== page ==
Genealogy: Chart Your Family Tree
After you’ve retired, you may have a lot more free time to explore interesting activities, hobbies and other interests. A great way to connect to your past is to pursue genealogical research. Genealogy enables you to explore your history, learn about your ancestors and create a family legacy for future generations. Unfortunately, many individuals don’t know where to begin. We’re going to discuss some simple steps you can take to learn more about your own family history.
Gather Family Information
Start by talking to immediate members of your own family. Gather important information such as dates and places of birth, marriages, education levels, divorces, military service, occupations and names for each individual. You can then progress to grandparents and great-grandparents.
Visit Family Elders
You may be surprised at how much information you can obtain by sitting down with the older members of your family. Request some older photographs and find out which places and people are depicted in each one or ask people to recount old stories. You should also search for important historical documents such as citizenship papers, diplomas, newspaper articles, marriage, death and birth certificates, military records and treasured keepsakes.
Record & Transfer the Data
After you have gathered this important information, you should start recording it. Write down the stories you have just heard and record as many relevant names, dates and locations as possible. You can then begin the process of transferring this data to your family tree. You can record the information in a paper book or purchase a genealogy software program and enter the information electronically.
Start With One Family Line
In order to avoid becoming overwhelmed, you should start with one family line or surname. Focus on tracing this family back as many generations as you possibly can before progressing to the next family branch. You can continue until you have researched every branch of your family tree.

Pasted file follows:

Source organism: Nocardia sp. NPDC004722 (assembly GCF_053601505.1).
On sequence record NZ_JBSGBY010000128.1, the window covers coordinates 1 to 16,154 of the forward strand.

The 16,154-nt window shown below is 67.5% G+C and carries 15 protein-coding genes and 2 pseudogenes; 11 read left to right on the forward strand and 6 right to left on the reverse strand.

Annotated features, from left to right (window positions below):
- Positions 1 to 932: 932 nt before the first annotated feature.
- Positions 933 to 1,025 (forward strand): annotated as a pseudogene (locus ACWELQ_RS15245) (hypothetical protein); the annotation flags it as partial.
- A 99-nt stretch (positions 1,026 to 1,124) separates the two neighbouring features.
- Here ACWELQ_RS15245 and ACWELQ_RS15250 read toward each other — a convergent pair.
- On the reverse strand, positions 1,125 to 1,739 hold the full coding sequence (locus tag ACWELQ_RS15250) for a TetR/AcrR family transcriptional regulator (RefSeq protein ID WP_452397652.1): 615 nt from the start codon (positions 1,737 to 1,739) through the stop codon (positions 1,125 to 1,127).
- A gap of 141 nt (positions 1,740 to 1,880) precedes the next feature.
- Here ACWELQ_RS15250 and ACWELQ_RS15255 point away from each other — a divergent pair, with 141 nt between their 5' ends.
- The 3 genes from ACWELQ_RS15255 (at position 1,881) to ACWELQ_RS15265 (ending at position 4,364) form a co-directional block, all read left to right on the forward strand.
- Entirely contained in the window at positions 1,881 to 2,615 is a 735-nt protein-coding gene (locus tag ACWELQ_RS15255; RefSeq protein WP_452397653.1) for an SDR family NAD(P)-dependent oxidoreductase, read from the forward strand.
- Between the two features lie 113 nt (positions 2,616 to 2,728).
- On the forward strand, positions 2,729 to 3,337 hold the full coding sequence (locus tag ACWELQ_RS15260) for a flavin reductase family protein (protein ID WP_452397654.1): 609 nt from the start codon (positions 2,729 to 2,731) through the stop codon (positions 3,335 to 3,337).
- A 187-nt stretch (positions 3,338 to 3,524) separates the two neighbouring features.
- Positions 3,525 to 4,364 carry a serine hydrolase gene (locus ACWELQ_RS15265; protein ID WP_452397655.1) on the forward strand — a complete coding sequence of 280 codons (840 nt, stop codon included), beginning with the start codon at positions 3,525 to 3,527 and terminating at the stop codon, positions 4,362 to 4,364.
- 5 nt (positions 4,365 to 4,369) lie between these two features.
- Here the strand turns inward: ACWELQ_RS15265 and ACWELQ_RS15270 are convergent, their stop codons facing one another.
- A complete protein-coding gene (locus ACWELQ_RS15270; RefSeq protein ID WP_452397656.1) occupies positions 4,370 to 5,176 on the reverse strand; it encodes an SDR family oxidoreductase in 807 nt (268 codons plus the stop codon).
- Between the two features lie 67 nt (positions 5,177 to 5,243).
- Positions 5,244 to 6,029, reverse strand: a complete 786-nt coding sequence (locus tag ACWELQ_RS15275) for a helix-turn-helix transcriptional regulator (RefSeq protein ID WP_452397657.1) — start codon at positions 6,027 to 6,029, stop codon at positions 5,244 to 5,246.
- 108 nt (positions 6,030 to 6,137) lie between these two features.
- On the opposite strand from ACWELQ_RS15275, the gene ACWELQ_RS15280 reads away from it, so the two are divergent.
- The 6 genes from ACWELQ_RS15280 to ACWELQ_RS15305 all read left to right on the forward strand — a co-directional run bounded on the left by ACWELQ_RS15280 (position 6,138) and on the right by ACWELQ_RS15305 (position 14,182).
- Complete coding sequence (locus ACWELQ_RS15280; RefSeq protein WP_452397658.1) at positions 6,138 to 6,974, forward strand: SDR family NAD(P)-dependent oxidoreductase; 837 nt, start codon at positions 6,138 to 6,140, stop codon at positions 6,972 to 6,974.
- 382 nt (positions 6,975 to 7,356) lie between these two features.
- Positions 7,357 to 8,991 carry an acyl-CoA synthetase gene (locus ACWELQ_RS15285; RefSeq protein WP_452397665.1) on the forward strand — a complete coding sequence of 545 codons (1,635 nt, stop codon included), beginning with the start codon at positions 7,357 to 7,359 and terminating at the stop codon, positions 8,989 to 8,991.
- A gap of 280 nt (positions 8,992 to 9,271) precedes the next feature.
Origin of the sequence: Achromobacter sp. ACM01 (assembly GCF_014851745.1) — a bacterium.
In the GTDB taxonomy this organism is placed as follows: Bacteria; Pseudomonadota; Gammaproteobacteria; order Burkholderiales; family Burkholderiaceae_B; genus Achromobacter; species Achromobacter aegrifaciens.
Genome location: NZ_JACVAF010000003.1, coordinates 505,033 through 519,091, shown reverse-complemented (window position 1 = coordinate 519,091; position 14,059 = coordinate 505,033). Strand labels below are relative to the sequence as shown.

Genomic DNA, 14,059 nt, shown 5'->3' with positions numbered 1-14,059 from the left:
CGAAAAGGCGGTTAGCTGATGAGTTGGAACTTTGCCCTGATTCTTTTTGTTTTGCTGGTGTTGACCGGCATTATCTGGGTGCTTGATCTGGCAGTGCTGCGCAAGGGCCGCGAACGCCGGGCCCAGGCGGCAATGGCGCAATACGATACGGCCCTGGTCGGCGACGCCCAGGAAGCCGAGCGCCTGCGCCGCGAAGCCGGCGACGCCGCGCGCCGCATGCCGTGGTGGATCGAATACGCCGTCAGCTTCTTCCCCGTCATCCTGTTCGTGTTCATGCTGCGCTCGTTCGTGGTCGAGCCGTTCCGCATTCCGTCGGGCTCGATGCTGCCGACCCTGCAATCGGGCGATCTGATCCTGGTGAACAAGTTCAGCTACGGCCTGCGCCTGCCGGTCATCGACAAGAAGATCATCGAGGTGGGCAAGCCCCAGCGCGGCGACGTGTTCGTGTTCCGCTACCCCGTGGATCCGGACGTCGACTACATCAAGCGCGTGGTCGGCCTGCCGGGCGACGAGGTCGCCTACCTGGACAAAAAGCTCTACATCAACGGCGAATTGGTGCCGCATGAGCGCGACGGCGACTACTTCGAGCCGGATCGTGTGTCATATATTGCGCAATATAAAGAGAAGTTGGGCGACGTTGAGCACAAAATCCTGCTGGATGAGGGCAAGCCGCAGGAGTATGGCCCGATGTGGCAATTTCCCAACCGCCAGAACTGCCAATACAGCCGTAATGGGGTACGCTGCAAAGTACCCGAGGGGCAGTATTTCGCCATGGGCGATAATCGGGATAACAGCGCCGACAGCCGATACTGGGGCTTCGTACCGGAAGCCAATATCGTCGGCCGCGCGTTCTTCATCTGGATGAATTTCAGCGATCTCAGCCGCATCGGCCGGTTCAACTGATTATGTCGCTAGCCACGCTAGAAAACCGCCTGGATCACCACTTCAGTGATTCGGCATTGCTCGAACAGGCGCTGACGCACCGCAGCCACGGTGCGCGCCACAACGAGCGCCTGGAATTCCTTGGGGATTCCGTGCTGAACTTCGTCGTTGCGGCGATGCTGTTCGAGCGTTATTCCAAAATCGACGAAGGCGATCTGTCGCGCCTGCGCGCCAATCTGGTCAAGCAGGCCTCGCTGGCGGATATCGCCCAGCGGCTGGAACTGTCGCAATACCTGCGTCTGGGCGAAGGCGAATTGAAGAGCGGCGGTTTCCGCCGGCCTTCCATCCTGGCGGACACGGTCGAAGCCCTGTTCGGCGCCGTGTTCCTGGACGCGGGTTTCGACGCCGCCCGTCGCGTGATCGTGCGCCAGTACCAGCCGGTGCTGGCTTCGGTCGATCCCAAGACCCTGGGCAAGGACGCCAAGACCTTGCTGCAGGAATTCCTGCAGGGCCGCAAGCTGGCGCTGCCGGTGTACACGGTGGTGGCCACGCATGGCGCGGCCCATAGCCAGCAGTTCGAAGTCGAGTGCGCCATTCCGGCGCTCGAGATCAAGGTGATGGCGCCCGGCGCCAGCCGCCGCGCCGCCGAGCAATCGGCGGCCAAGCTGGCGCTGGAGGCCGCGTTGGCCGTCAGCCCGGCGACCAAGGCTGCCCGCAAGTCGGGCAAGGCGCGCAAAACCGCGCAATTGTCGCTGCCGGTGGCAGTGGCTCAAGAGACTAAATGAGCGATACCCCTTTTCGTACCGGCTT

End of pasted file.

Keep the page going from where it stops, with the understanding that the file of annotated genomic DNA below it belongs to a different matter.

Utilize Various Resources
If you live in the same area as most of your ancestors, you should probably take a trip to your local library. You should be able to obtain many important records such as vintage books, old newspapers or microfiche records. Some larger libraries even include a special genealogy room. Other useful resources include telephone or city directories or even taxpayer records.
Many online sites also specialize in assisting genealogists locate records of their ancestors. Some sites provide free information and services, whereas others require a subscription fee. Often considered the mother lode of genealogy sites,
www.ancestry.com proclaims more than 5 billion names offering census surveys, birth and death certificates, and immigration documents. The subscription is $29.95 a month, but if your local library has a subscription, you can work through them for free.
As you can see, researching your family genealogy is not as difficult as you may think. There are many useful resources available to assist you with your search and help you create an invaluable family tree whether you’re retired or not. Genealogy will enable you to gain insight into past generations and feel more personally connected to your past.